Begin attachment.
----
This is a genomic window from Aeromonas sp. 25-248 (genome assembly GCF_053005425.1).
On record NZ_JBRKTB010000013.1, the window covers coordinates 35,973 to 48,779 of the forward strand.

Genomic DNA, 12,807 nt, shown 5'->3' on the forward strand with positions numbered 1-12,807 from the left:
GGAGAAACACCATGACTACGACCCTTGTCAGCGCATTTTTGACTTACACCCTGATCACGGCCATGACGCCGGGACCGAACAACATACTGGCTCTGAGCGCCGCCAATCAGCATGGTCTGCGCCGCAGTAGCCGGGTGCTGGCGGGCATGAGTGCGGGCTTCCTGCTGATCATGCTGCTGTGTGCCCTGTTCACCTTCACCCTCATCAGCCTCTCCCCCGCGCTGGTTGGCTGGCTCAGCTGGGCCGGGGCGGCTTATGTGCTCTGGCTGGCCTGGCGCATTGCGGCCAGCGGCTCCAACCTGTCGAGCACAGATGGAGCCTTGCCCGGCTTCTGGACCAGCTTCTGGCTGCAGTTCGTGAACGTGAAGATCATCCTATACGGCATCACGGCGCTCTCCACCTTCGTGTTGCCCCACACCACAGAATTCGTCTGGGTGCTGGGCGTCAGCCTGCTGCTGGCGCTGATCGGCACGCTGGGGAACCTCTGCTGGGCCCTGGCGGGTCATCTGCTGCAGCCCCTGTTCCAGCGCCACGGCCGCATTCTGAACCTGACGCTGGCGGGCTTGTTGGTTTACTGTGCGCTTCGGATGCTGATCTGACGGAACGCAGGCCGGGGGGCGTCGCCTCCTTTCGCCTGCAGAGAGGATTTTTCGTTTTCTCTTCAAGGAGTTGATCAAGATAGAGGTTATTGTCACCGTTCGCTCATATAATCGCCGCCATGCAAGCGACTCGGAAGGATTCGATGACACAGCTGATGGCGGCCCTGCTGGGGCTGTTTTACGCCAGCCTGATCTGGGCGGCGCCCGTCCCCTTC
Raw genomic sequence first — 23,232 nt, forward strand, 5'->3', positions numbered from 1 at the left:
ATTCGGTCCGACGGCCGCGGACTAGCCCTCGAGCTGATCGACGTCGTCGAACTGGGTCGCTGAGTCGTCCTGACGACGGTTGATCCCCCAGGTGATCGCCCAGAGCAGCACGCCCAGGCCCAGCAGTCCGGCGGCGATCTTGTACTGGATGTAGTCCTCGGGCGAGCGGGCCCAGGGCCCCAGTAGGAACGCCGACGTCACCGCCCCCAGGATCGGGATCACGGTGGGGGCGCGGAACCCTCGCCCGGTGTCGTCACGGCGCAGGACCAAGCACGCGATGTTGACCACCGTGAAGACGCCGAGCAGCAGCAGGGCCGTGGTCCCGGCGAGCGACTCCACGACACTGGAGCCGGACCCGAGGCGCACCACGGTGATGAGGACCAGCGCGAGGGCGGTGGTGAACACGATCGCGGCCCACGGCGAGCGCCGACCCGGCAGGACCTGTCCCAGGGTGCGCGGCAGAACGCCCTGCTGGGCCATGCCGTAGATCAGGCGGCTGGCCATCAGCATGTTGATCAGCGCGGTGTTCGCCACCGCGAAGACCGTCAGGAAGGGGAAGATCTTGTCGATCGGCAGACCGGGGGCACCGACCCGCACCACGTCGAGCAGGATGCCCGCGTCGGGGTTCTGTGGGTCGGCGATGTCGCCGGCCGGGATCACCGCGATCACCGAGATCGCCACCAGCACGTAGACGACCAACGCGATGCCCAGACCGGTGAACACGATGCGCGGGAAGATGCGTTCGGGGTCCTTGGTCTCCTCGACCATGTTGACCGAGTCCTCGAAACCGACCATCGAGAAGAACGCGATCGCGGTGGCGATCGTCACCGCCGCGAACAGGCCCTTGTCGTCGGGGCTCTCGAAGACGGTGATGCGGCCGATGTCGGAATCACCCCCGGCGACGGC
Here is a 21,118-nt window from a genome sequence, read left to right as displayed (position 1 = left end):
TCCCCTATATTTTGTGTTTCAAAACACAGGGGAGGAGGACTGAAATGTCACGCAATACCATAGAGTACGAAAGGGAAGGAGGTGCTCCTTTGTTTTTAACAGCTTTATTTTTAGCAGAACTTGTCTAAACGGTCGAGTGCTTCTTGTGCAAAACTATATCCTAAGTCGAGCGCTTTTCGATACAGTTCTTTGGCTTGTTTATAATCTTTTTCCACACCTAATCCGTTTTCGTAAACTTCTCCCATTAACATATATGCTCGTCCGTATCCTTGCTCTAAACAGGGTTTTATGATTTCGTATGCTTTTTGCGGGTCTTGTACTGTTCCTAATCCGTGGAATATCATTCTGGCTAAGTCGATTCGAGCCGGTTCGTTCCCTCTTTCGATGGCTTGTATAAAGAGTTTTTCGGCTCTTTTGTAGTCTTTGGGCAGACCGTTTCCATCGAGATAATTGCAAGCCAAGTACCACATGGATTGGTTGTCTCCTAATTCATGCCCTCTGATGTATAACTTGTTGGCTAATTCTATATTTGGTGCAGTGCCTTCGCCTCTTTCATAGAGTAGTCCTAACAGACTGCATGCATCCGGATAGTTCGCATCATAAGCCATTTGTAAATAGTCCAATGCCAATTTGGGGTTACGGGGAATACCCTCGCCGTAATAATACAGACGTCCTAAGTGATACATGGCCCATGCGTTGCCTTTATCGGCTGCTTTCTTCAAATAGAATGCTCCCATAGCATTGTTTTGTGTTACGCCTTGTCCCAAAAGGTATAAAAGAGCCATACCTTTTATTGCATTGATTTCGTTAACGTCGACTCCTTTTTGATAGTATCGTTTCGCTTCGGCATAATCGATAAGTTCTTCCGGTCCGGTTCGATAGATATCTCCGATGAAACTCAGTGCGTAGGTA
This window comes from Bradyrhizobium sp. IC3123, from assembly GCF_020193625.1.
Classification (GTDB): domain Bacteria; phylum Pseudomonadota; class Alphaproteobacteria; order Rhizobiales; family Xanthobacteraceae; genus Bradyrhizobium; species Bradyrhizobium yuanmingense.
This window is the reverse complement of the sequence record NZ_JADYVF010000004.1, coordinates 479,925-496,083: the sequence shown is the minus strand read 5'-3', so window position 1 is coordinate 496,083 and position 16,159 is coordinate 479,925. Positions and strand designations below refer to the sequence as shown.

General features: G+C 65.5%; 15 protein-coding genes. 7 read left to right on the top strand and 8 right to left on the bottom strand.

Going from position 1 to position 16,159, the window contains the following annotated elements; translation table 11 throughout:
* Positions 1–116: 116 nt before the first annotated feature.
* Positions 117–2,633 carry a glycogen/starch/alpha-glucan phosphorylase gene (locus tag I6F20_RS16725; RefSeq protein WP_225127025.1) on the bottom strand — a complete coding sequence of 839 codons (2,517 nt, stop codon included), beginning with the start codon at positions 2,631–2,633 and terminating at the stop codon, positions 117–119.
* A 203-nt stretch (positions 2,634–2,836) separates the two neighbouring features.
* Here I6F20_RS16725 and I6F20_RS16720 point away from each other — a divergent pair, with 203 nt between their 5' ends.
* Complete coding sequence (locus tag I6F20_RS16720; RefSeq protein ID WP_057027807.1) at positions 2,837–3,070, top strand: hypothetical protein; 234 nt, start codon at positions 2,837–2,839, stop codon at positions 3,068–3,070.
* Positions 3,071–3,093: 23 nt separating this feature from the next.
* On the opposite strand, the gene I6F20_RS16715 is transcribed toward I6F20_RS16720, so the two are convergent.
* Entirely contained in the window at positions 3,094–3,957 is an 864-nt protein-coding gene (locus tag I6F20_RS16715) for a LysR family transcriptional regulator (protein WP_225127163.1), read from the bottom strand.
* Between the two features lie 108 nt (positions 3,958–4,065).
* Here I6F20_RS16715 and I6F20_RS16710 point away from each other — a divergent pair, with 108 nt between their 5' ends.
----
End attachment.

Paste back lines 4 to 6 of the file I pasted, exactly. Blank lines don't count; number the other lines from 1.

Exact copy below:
GGAGAAACACCATGACTACGACCCTTGTCAGCGCATTTTTGACTTACACCCTGATCACGGCCATGACGCCGGGACCGAACAACATACTGGCTCTGAGCGCCGCCAATCAGCATGGTCTGCGCCGCAGTAGCCGGGTGCTGGCGGGCATGAGTGCGGGCTTCCTGCTGATCATGCTGCTGTGTGCCCTGTTCACCTTCACCCTCATCAGCCTCTCCCCCGCGCTGGTTGGCTGGCTCAGCTGGGCCGGGGCGGCTTATGTGCTCTGGCTGGCCTGGCGCATTGCGGCCAGCGGCTCCAACCTGTCGAGCACAGATGGAGCCTTGCCCGGCTTCTGGACCAGCTTCTGGCTGCAGTTCGTGAACGTGAAGATCATCCTATACGGCATCACGGCGCTCTCCACCTTCGTGTTGCCCCACACCACAGAATTCGTCTGGGTGCTGGGCGTCAGCCTGCTGCTGGCGCTGATCGGCACGCTGGGGAACCTCTGCTGGGCCCTGGCGGGTCATCTGCTGCAGCCCCTGTTCCAGCGCCACGGCCGCATTCTGAACCTGACGCTGGCGGGCTTGTTGGTTTACTGTGCGCTTCGGATGCTGATCTGACGGAACGCAGGCCGGGGGGCGTCGCCTCCTTTCGCCTGCAGAGAGGATTTTTCGTTTTCTCTTCAAGGAGTTGATCAAGATAGAGGTTATTGTCACCGTTCGCTCATATAATCGCCGCCATGCAAGCGACTCGGAAGGATTCGATGACACAGCTGATGGCGGCCCTGCTGGGGCTGTTTTACGCCAGCCTGATCTGGGCGGCGCCCGTCCCCTTC
Raw genomic sequence first — 23,232 nt, forward strand, 5'->3', positions numbered from 1 at the left:
ATTCGGTCCGACGGCCGCGGACTAGCCCTCGAGCTGATCGACGTCGTCGAACTGGGTCGCTGAGTCGTCCTGACGACGGTTGATCCCCCAGGTGATCGCCCAGAGCAGCACGCCCAGGCCCAGCAGTCCGGCGGCGATCTTGTACTGGATGTAGTCCTCGGGCGAGCGGGCCCAGGGCCCCAGTAGGAACGCCGACGTCACCGCCCCCAGGATCGGGATCACGGTGGGGGCGCGGAACCCTCGCCCGGTGTCGTCACGGCGCAGGACCAAGCACGCGATGTTGACCACCGTGAAGACGCCGAGCAGCAGCAGGGCCGTGGTCCCGGCGAGCGACTCCACGACACTGGAGCCGGACCCGAGGCGCACCACGGTGATGAGGACCAGCGCGAGGGCGGTGGTGAACACGATCGCGGCCCACGGCGAGCGCCGACCCGGCAGGACCTGTCCCAGGGTGCGCGGCAGAACGCCCTGCTGGGCCATGCCGTAGATCAGGCGGCTGGCCATCAGCATGTTGATCAGCGCGGTGTTCGCCACCGCGAAGACCGTCAGGAAGGGGAAGATCTTGTCGATCGGCAGACCGGGGGCACCGACCCGCACCACGTCGAGCAGGATGCCCGCGTCGGGGTTCTGTGGGTCGGCGATGTCGCCGGCCGGGATCACCGCGATCACCGAGATCGCCACCAGCACGTAGACGACCAACGCGATGCCCAGACCGGTGAACACGATGCGCGGGAAGATGCGTTCGGGGTCCTTGGTCTCCTCGACCATGTTGACCGAGTCCTCGAAACCGACCATCGAGAAGAACGCGATCGCGGTGGCGATCGTCACCGCCGCGAACAGGCCCTTGTCGTCGGGGCTCTCGAAGACGGTGATGCGGCCGATGTCGGAATCACCCCCGGCGACGGC